You have to pay up for growth.

That old investing saw helps explain why Coca-Cola (NYSE:KO) paid $4.1 billion (or $180 million per SKU) for Glaceau parent Energy Brands, why Google (NASDAQ:GOOG) paid nearly $1.7 billion for YouTube (even when it had its own technology), why Microsoft (NASDAQ:MSFT) paid $6 billion (or 100 times earnings) for aQuantive, and why Google, Microsoft, and Yahoo! (NASDAQ:YHOO) have been embroiled in a bidding war for Facebook that may now value the social networking site at $10 billion (reportedly 333 times earnings).

To put that number in perspective, when Yahoo! was looking to buy Facebook for $1 billion last year, many analysts believed it was overbidding.

Our spacious glass house
As much fun as it is to gasp at what big companies are willing to spend to chase returns, it's important to remember that we little guys aren't immune from the same desire (read: greed) to succeed.

According to Yahoo! Finance, for example, the two stocks with the most bullish community sentiment last week were Millennium Cell (NASDAQ:MCEL) and Sonus Pharmaceuticals (NASDAQ:SNUS) -- two penny stocks that are destroying shareholder value in the hopes of hitting a home run in hydrogen batteries and oncology drugs, respectively.

Will it happen? Probably not. Is $0.69 too much to pay for a company that lost $0.61 per share over the past year? Yes. Should Yahoo! Finance be unwittingly hyping these penny stocks on its main page? Definitely not.

But the reason people are "bullish" on these names is simply because they're hoping the best-case scenario here comes true. Many investors approach the stock market the same way they do a casino: Hoping for one big winner. Hope aside, this is among the surest ways to destroy your investment dollars.

The dangers of growth
That last point is an important point to remember, particularly at a time when most every credible analyst -- including our team at Motley Fool Global Gains -- is extolling the virtues of investing abroad. Because there are two truths about investing in foreign issues that make doing so both necessary and nauseating:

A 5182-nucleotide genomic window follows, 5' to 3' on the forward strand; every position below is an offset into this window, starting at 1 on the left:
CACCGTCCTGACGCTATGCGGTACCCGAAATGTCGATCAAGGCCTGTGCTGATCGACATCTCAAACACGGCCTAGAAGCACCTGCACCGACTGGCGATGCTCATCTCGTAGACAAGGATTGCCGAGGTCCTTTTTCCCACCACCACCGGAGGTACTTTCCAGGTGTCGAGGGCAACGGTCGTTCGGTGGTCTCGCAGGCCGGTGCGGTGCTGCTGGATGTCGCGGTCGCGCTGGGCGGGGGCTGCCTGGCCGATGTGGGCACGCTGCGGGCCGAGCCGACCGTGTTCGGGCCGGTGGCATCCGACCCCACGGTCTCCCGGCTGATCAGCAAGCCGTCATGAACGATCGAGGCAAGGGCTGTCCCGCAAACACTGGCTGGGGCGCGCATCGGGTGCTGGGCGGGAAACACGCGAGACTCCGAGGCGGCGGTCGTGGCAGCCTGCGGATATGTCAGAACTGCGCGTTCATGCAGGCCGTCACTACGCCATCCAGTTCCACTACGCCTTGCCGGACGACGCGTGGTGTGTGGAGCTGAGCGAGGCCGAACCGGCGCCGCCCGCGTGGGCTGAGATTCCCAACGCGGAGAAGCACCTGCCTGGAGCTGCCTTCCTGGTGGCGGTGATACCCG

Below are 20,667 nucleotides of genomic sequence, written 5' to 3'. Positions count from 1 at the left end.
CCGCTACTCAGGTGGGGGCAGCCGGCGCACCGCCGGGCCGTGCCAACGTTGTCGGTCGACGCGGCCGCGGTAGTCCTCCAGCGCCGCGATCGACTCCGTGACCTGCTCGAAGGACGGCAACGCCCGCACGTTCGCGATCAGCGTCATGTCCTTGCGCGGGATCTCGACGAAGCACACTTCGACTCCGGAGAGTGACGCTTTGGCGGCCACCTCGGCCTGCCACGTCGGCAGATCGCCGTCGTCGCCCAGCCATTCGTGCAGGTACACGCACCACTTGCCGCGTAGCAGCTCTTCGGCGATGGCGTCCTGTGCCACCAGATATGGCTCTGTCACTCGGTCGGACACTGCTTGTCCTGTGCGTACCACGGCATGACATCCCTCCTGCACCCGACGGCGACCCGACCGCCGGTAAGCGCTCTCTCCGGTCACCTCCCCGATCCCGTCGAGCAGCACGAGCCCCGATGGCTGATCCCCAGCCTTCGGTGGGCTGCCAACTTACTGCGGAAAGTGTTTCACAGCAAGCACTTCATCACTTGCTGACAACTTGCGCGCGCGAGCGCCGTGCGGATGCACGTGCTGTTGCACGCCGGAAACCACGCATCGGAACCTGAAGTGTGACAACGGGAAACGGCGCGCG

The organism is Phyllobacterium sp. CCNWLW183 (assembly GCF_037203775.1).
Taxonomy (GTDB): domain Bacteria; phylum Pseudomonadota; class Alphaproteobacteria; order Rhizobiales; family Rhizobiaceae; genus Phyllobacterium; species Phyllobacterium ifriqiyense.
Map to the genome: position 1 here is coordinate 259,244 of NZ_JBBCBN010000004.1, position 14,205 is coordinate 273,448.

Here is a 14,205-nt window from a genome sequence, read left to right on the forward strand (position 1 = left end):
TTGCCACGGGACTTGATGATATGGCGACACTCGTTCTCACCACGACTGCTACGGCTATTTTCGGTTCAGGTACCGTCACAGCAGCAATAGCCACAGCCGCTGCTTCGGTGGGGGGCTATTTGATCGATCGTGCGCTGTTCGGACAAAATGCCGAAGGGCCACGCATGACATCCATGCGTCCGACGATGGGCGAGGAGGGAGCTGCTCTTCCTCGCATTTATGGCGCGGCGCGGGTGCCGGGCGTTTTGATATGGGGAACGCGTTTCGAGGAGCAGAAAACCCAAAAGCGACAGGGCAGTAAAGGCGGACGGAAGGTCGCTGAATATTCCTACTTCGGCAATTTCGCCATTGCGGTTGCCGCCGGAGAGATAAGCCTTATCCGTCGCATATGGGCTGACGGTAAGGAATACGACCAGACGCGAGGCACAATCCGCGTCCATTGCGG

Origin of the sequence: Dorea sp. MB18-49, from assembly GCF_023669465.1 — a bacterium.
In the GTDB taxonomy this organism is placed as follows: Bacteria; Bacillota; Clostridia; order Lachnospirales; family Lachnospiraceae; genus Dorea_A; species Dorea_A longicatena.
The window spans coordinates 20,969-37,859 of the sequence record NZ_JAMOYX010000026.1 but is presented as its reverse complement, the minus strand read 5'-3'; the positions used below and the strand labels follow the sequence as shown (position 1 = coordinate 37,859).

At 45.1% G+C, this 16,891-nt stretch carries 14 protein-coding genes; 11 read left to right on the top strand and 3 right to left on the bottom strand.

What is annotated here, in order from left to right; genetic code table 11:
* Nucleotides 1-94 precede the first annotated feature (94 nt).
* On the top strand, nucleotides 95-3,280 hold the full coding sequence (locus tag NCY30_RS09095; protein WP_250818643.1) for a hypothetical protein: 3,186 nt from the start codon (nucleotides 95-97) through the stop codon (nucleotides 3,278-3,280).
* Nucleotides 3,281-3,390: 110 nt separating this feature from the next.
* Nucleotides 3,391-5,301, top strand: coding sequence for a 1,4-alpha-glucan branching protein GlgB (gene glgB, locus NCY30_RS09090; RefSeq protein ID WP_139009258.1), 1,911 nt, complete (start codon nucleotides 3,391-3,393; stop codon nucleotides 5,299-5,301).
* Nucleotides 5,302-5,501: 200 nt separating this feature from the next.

1. Economies in Asia, Europe, and Latin America are growing at much faster rates than the U.S. economy.
  2. Markets in these countries have been on a tear, and the valuations in many cases look extremely tenuous.

In other words, while you should not be plowing your dollars into Chinese and Indian stocks with reckless abandon, you should be looking closely at companies that can give you the growth these economies have to offer without forcing you to pay a nosebleed multiple.

Welcome to Utopia
American Oriental Bioengineering (NYSE:AOB), for example, sells traditional medicines in China. It boasts a 25% free cash flow margin and a 23% return on equity, and trades for 23 times earnings. While that looks expensive compared with American stocks, it looks a lot cheaper when you consider the company doubled revenue and earnings last year.

That said, there are some real execution and corporate governance risks associated with investing in Chinese stocks generally and in American Oriental Bioengineering specifically. But that's why any research into foreign stocks must be both careful and complete.

At Motley Fool Global Gains, we focus on doing that research, visiting the companies we cover and finding foreign stocks that offer great potential at a great price. To see the names we're recommending today, click here to join Global Gains free for 30 days. There is no obligation to subscribe.

Tim Hanson does not own shares of any company mentioned. Microsoft and Coca-Cola are Motley Fool Inside Value recommendations. Yahoo! is a Stock Advisor pick. The Fool's disclosure policy owns LaDainian Tomlinson in its fantasy league and dislikes what Norv Tuner has done to the Chargers.

This article represents the opinion of the writer, who may disagree with the “official” recommendation position of a Motley Fool premium advisory service. We’re motley! Questioning an investing thesis -- even one of our own -- helps us all think critically about investing and make decisions that help us become smarter, happier, and richer.